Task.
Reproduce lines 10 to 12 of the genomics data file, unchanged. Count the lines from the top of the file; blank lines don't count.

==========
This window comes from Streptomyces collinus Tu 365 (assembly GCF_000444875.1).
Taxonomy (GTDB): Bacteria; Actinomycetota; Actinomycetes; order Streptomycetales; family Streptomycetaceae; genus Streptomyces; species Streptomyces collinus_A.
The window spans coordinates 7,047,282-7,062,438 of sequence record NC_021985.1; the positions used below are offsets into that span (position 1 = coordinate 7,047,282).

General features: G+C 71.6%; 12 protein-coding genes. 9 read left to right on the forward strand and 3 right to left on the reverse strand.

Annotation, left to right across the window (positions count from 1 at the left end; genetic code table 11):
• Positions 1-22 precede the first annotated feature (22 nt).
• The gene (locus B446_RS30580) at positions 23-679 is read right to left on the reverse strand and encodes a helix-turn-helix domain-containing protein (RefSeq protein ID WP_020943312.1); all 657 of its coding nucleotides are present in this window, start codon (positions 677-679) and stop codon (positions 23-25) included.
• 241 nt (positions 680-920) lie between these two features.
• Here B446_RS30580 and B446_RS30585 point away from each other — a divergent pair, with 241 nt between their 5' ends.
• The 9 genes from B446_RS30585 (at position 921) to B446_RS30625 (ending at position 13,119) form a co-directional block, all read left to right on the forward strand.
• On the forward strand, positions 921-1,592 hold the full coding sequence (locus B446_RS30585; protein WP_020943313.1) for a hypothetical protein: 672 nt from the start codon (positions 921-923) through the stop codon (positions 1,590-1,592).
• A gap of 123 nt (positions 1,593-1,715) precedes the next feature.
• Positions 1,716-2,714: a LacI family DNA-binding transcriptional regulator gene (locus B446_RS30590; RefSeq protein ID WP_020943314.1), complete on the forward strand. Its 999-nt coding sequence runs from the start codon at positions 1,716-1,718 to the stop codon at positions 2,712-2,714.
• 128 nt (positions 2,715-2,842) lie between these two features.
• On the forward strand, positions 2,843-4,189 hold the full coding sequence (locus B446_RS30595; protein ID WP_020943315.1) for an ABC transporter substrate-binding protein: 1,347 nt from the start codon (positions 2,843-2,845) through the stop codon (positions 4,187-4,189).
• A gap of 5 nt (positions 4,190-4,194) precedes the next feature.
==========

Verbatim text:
• The 9 genes from B446_RS30585 (at position 921) to B446_RS30625 (ending at position 13,119) form a co-directional block, all read left to right on the forward strand.
• On the forward strand, positions 921-1,592 hold the full coding sequence (locus B446_RS30585; protein WP_020943313.1) for a hypothetical protein: 672 nt from the start codon (positions 921-923) through the stop codon (positions 1,590-1,592).
• A gap of 123 nt (positions 1,593-1,715) precedes the next feature.